The Cardigan Welsh Corgi is one of the oldest breeds in the British Isles. The Cardigan is a sturdy dog of great versatility, meant to work in the harsh environment of the Welsh highlands herding cattle and sheep and as an all-purpose farm dog adept as a watch dog, ratter, hunting dog, and loyal hearth dog. An Intelligent and Independent thinker, the Cardigan can also be quite a comedian, and we can still see the breed’s Hound origins in the Cardigans of today.
Long and low-set, but balanced, the Cardigan has moderately heavy round bone and a deep chest which is framed by the characteristic wrap-around front. The Cardigan is a handsome, powerful, small dog that is capable of both speed and endurance, intelligent, sturdily built but not coarse. The head has a moderately wide, flat skull, eyes are medium to large and widely set, and the ear is large in proportion to the dog, rounded, and erect. The expression is gentle and alert, watchful but friendly.
The Cardigan Welsh Corgi Club of America (CWCCA) maintains the official Breed Standard and the CWCCA is the Cardigan parent club in the American Kennel Club (AKC). Follow the links to the CWCCA Website for additional information on the Cardigan Welsh Corgi, and to view or download the official Breed Standard.
The Cardigan Welsh Corgi takes its name from Cardiganshire (or Cardigan County) in Wales where it had its historical origin. It is believed that one of the earliest references to the Corgi was in the 12th century in the Laws of Howell the Good (archived at the National Library of Wales). Unlike the tailless Pembroke Corgi, Cardigans are thought to descend from Teckel type dogs (dachshunds) brought to the UK by the Celts. Cardigans worked alongside the farmer as a highly valued companion, driver of cattle, guard dog, & general farm worker. In fact, their talents were so vital to the family’s financial well-being that ancient Welsh law placed severe penalties upon anyone who would harm or steal one.
In 1931, Mrs. B.P. Bole of Boston imported the first pair of Cardigans to the U.S. Finally, in 1935, the breed was recognized by the American Kennel Club. The Cardigan Welsh Corgi Club of America was founded that same year. The Cardigan is now part of the AKC’s Herding Group.
The Cardigan Welsh Corgi is a long, low dog with large, upright ears, a bushy tail, moderate bone, and front legs slightly bowed around a deep chest. Their appearance should conform as closely as possible to the AKC standard, which states, “…a small, sturdy but powerful dog capable of endurance and speed.” The average size is approximately 12 inches at the shoulder with females ideally ranging from 25-34 pounds and males from 30-38 pounds. The Cardigan comes in a variety of colors: brindle, red, sable, black, and blue merle, all with white flashings. Both black and blue merle Cardigans will have either tan or brindle points (color on face, ears, legs and tail). See the illustration below for the colors.
Copyright © The Cardigan Welsh Corgi Club of America, Inc.-The Illustrated Standard of the Cardigan. Used with Permission.
As a recognized AKC breed, the Cardigan can compete in all AKC events including conformation. If dog shows are not your interest, the intelligent and active Cardigan can excel in obedience, tracking, agility, rally, scent work, barn hunts, Fast CAT and, of course, herding. Cardigans are also excellent therapy dogs.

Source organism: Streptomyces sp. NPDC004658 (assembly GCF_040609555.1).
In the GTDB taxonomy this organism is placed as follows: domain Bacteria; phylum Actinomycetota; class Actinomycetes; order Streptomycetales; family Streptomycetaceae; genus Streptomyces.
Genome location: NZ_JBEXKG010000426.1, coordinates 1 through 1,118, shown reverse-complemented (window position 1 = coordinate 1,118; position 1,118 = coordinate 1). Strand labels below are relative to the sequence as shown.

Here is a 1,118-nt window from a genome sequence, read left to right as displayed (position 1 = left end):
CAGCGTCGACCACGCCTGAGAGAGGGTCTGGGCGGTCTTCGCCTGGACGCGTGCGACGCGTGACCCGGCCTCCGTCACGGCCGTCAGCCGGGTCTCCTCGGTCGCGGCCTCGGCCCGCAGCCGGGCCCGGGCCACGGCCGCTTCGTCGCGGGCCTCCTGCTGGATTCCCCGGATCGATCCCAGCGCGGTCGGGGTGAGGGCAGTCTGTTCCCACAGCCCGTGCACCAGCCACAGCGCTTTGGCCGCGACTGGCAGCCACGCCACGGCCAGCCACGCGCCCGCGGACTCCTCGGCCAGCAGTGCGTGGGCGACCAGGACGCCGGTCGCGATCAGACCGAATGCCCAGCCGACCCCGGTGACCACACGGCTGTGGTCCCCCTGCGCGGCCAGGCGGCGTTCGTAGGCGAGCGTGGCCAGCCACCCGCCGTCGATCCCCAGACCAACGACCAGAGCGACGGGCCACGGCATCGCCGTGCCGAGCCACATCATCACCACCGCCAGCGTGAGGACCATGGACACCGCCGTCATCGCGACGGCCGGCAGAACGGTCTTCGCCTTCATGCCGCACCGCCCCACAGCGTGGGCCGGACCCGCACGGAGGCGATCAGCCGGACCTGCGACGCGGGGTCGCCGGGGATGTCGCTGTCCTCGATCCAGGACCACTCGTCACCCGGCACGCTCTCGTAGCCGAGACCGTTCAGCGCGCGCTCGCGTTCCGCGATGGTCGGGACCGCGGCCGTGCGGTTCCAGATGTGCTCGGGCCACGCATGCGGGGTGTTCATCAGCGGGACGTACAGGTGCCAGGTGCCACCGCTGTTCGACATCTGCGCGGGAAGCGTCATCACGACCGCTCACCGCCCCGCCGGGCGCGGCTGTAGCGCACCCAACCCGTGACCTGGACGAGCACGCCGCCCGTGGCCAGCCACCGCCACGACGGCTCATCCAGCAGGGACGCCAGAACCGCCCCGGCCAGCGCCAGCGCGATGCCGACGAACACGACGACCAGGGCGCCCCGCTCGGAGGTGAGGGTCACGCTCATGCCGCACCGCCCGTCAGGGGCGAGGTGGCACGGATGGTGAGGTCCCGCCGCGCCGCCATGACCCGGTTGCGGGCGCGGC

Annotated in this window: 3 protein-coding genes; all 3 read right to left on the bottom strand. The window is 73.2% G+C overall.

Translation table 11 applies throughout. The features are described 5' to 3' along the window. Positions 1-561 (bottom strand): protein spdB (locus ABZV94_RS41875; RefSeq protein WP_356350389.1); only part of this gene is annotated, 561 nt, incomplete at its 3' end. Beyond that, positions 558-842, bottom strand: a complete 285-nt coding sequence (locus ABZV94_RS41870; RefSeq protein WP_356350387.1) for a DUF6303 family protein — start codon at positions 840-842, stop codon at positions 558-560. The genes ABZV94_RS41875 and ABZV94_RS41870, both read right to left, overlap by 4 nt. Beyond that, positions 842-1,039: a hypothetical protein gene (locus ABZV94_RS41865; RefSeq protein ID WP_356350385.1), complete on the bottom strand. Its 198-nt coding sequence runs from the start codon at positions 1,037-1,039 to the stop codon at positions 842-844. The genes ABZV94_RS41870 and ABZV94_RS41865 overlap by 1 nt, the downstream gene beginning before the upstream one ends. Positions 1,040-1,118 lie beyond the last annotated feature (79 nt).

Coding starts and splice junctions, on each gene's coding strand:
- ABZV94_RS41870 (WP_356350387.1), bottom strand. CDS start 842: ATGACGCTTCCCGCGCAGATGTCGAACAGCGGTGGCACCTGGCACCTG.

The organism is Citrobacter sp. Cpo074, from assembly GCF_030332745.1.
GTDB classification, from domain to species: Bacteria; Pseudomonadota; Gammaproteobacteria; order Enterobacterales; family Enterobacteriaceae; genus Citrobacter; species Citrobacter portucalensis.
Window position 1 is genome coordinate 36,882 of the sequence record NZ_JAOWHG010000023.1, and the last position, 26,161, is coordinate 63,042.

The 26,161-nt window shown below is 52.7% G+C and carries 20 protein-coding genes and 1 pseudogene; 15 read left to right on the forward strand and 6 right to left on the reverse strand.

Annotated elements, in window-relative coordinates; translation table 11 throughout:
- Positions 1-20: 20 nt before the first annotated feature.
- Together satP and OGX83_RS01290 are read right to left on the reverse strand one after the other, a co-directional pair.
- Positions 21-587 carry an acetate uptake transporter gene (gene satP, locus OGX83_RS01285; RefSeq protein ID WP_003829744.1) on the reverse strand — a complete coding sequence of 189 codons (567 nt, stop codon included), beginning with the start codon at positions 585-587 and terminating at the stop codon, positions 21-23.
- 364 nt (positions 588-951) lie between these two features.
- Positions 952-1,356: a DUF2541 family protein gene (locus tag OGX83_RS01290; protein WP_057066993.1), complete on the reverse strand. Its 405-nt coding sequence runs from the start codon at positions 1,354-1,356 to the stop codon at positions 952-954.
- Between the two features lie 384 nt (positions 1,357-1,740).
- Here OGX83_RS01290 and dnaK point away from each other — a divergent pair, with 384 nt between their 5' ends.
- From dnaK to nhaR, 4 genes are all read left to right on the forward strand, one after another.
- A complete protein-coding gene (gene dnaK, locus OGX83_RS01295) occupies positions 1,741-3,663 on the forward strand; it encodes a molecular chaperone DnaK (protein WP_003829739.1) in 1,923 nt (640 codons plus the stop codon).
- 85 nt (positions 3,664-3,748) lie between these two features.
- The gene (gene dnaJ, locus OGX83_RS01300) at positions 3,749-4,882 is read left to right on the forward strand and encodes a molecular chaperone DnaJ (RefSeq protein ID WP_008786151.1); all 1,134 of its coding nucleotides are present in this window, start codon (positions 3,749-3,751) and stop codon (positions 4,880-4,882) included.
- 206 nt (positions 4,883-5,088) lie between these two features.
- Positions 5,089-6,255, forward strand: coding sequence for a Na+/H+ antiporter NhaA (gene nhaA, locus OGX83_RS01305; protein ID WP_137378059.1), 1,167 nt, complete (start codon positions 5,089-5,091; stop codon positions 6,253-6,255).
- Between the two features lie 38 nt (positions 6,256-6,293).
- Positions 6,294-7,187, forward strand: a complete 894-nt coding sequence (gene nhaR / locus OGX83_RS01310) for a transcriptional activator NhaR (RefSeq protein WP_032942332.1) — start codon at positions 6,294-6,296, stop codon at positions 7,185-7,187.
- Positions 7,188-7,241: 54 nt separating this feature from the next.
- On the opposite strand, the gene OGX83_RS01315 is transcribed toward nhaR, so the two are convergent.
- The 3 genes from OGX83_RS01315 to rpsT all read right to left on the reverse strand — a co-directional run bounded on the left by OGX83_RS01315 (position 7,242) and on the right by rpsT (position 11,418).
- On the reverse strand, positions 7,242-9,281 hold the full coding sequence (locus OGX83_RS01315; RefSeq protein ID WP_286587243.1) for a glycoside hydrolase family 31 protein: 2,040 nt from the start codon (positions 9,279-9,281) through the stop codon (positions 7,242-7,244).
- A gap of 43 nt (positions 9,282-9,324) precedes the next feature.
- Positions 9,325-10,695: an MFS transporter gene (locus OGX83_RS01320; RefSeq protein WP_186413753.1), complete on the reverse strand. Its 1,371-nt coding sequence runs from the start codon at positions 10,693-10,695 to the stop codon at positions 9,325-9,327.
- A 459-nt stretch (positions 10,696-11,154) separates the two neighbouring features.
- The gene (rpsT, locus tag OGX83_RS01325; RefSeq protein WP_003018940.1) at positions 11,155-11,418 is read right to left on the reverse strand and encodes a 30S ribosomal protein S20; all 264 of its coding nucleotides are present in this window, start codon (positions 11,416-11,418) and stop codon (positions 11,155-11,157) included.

A Cardigan is personality plus!. A short big dog makes him an adaptable and outstanding companion. Cardigans are happy living in the country or in a 12th floor apartment. Their family is their pack and they are happier when they are all together. True to their herding dog heritage, the Cardigan is an alert watchdog and may be reserved toward strangers until they decide all is well. Expect them to bark a warning at the sight, scent, or sound of anything unusual. They are intelligent and will find ways to train their people to do things THEIR way. They have a great sense of humor and will shower their family with devotion & affection.
Buying a Puppy
A puppy is a long-term, emotion-filled investment and should be purchased carefully. With needs including proper health care and socialization, a puppy should NOT be purchased from a pet shop. Using a responsible and knowledgeable breeder is important. Look for our breeders in Breeders’ Directories found on the Bluebonnet Club Website and the National Cardigan Welsh Corgi Club website.
Care & Grooming
With reasonable care, the average lifespan of a Cardigan Welsh Corgi is around 12-15 years, with 16 and 17 not unheard of. All Cardigans deserve good care, which includes a secure place, a good diet and water, exercise, veterinary visits and vaccinations, socialization, training, and love. If not show quality, they should be neutered or spayed; a litter requires many considerations including genetics, time, effort (!) and expense.
Cardigans are companion dogs; they want to be with you. They can go on long walks, romp around the house, or watch TV. Some daily exercise is important, but does not require more than they get around the house and yard. Cardigan puppies are active. Because their skeletal development is not yet complete, avoid letting them jump off & on furniture or run down stairs. Always pick up a Cardigan by placing one hand under the chest behind the front legs & the other hand supporting the hindquarters.
The Cardigan has an all-weather double coat that is generally clean and odorless. They shed heavily roughly twice a year & moderately the rest of the time. Regular brushing will help keep shedding under control. The coat should never be trimmed. However, keep the hair trimmed on the bottom of the feet. Other routine basic grooming tasks include nails, teeth, & ears.